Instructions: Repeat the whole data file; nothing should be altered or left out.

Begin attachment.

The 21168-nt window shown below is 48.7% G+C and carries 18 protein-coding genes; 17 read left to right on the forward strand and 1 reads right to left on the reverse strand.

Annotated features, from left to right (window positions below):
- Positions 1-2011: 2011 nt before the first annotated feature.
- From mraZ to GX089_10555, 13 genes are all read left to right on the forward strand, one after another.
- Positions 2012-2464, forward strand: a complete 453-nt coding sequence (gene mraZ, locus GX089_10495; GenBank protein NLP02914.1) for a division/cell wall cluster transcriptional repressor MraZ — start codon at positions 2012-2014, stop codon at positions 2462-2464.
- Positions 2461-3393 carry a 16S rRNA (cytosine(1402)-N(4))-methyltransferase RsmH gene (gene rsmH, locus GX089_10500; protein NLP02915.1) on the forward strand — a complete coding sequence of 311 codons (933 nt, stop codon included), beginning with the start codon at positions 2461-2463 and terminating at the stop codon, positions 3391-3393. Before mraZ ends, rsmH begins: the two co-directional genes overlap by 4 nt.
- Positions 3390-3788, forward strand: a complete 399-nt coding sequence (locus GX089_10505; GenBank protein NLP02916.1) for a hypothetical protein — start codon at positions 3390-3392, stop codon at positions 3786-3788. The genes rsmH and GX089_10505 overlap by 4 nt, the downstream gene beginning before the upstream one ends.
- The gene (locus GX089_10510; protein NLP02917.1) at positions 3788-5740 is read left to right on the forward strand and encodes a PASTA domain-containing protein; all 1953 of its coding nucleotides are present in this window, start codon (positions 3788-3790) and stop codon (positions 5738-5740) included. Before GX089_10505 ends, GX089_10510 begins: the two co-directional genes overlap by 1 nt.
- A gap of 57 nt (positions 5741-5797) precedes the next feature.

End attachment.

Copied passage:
The 21168-nt window shown below is 48.7% G+C and carries 18 protein-coding genes; 17 read left to right on the forward strand and 1 reads right to left on the reverse strand.

Annotated features, from left to right (window positions below):
- Positions 1-2011: 2011 nt before the first annotated feature.
- From mraZ to GX089_10555, 13 genes are all read left to right on the forward strand, one after another.
- Positions 2012-2464, forward strand: a complete 453-nt coding sequence (gene mraZ, locus GX089_10495; GenBank protein NLP02914.1) for a division/cell wall cluster transcriptional repressor MraZ — start codon at positions 2012-2014, stop codon at positions 2462-2464.
- Positions 2461-3393 carry a 16S rRNA (cytosine(1402)-N(4))-methyltransferase RsmH gene (gene rsmH, locus GX089_10500; protein NLP02915.1) on the forward strand — a complete coding sequence of 311 codons (933 nt, stop codon included), beginning with the start codon at positions 2461-2463 and terminating at the stop codon, positions 3391-3393. Before mraZ ends, rsmH begins: the two co-directional genes overlap by 4 nt.
- Positions 3390-3788, forward strand: a complete 399-nt coding sequence (locus GX089_10505; GenBank protein NLP02916.1) for a hypothetical protein — start codon at positions 3390-3392, stop codon at positions 3786-3788. The genes rsmH and GX089_10505 overlap by 4 nt, the downstream gene beginning before the upstream one ends.
- The gene (locus GX089_10510; protein NLP02917.1) at positions 3788-5740 is read left to right on the forward strand and encodes a PASTA domain-containing protein; all 1953 of its coding nucleotides are present in this window, start codon (positions 3788-3790) and stop codon (positions 5738-5740) included. Before GX089_10505 ends, GX089_10510 begins: the two co-directional genes overlap by 1 nt.
- A gap of 57 nt (positions 5741-5797) precedes the next feature.